As the cost of college continues to rise, many families need to borrow money to pay for school. Two popular options are utilizing a Home Equity Line of Credit, or HELOC, and Parent PLUS loans offered by the federal government.
When comparing Parent PLUS loans to a HELOC, many important pros and cons emerge for each option. The best choice for your family will depend upon several different circumstances.
Home Equity Line of Credit: High Risk, High Reward
The big advantage of the HELOC is that the interest rates usually are pretty low. In most cases, HELOC rates will be significantly lower than the interest rates on a Parent PLUS loan.
The downside is that instead of a student loan, you have a second mortgage on your house. A second mortgage is far riskier than a student loan. If you fail to make payments on a student loan, it hurts your credit. If you fail to make payments on a mortgage, you could lose your house.
Tapping into home equity works best for the families that fit the following description:
- Managing mortgage payments will be simple.
- Borrowing for college will be minimal.
- Traditional college borrowing options are not available or are limited.
Even if a HELOC works better than a Parent PLUS loan, it doesn’t mean a HELOC is necessarily the best option. Parents should also consider private student loans and alternative options for college.
Parent PLUS Loans: Expensive Debt, Excellent Protection
If there is a possibility that making payments will be a challenge, Parent PLUS loans are an excellent option.
As federal government loans, the borrower protections are superb. Two aspects of Parent PLUS loans are especially noteworthy. First, parents can make payments based upon what they can afford rather than what they owe. Income-Driven Repayment protects borrowers who lose their job or face an economic hardship. It can also mean zero dollar payments for borrowers living on social security. Second, Parent PLUS loans have excellent forgiveness options. This includes Public Service Loan Forgiveness. If the parent or the child dies before repayment is complete, the loan can be forgiven. These forgiveness/cancellation protections don’t apply to HELOC loans.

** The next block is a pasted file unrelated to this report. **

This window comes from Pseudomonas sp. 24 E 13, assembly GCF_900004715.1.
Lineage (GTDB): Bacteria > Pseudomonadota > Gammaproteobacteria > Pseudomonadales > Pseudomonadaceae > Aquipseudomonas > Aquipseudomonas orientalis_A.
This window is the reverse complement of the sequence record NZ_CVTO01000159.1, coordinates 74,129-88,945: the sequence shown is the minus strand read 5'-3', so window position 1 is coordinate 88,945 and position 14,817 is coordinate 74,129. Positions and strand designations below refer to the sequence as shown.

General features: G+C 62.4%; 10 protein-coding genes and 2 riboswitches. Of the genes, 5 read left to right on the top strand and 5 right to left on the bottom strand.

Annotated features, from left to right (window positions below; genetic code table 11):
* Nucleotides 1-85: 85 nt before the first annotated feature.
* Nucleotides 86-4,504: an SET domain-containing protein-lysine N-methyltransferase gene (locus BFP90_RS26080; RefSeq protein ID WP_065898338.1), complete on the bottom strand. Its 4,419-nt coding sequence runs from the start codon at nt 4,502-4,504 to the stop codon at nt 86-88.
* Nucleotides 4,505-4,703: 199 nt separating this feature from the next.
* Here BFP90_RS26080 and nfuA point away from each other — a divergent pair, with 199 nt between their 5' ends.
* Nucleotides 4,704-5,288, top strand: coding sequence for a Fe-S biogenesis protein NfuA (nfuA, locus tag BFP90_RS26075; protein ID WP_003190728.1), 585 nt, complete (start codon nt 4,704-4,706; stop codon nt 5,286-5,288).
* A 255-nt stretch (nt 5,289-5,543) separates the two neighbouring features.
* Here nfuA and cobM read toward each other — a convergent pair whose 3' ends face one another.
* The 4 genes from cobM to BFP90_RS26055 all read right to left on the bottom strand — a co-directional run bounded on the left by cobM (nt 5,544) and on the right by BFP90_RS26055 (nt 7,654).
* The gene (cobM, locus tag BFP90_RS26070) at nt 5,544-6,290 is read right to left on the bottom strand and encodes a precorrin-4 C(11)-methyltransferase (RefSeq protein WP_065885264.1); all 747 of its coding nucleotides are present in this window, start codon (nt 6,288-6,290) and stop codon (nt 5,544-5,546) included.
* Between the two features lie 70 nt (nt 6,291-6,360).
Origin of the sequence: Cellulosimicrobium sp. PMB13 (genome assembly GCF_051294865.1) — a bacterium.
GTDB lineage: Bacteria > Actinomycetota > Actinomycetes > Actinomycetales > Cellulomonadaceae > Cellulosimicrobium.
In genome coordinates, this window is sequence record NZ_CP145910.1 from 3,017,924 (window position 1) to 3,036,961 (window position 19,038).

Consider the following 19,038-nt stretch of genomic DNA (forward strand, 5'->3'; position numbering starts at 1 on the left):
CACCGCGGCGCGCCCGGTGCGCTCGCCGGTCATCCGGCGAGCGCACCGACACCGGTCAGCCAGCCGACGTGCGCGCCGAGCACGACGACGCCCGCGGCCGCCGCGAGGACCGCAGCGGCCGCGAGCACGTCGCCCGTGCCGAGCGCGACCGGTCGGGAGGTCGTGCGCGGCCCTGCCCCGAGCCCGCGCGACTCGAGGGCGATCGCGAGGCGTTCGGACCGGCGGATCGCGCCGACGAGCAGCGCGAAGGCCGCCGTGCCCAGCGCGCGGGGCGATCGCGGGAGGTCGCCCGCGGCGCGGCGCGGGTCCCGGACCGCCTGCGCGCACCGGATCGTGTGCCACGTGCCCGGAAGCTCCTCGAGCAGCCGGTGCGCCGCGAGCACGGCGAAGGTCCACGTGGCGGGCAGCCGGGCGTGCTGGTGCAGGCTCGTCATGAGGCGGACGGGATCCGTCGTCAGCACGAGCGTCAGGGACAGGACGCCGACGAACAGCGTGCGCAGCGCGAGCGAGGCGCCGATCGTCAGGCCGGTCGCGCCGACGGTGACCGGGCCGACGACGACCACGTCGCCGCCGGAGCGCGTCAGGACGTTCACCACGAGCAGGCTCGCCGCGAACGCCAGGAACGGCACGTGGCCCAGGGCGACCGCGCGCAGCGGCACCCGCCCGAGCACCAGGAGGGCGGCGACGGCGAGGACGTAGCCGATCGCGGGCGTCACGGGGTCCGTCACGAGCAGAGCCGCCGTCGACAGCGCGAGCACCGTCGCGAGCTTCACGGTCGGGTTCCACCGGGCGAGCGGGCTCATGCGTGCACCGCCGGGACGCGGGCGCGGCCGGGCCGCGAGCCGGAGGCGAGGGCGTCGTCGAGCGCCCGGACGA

The downside to a Parent PLUS loan is that the interest rates are a bit higher than other federal loans, and the loan origination fees are also fairly high. Think of the higher interest rate and loan fees as an insurance policy. Selecting a Parent PLUS loan over a HELOC loan protects your house. The extra spending on interest on a Parent PLUS loan is the cost of the insurance policy. If the Parent PLUS perks are worth the additional cost, then Parent PLUS loans are probably the best option.
Plan C: Cosigning a Private Student Loan
The middle-ground between a Parent PLUS loan and a HELOC loan is cosigning a private student loan.
The private student loan option will have interest rates that are comparable, and possibly better, than a HELOC loan. However, your house is not exposed if you cannot make payments.
The downside is that a private student loan does not have many of the perks offered on a Parent PLUS loan. Public service loan forgiveness and income-driven repayment are not available.
Another important aspect of a private loan is that your child is the primary borrower. Unlike a Parent PLUS loan or a HELOC, both the parent and child are legally responsible for a private student loan.
Parents and children can check current interest rates on private loans by using Credible’s rate checker. Credible currently has seven different student loan lenders on their platform, meaning one application provides a pretty good idea of rates across the market.
Credit Requirements for Parent PLUS Loans vs. HELOC
Even if your home has a lot of equity, qualifying for a Parent PLUS loan will probably be easier.
Parent PLUS loans do have a credit check. However, the Parent PLUS credit check only looks for an adverse credit history. As long as none of the following appears on your credit report, you should pass the credit check:
- Accounts with a total outstanding balance greater than $2,085 that are 90 or more days delinquent as of the date of the credit report, or that have been placed in collection or charged off during the two years preceding the date of the credit report.
- Default determination during the five years preceding the date of the credit report.
- Bankruptcy discharge during the five years preceding the date of the credit report.
- Repossession during the five years preceding the date of the credit report.
- Foreclosure during the five years preceding the date of the credit report.
- Charge-off/write-off of a federal student aid debt during the five years preceding the date of the credit report.
- Wage garnishment during the five years preceding the date of the credit report.
- Tax lien during the five years preceding the date of the credit report.
Getting approved for a HELOC will have credit score requirements, debt-to-income ratio requirements and may also require a home inspection.
Looking at the Big Picture
Don’t make the mistake of thinking about college in one-year increments. The decisions you make this year can have a massive influence on future borrowing. For example, if you take out a ton of Parent PLUS loans, it might be harder to later qualify for a HELOC. However, if you face an indeterminate amount of debt and are concerned about your ability to pay it off, Parent PLUS loans are probably a better option.
Sometimes it is also essential to ask the tough questions. Instead of debating a HELOC vs. a Parent PLUS loan, maybe the question is: Can we afford this college? What other alternatives exist?
This short guide to planning and paying for college should help answer these challenging questions.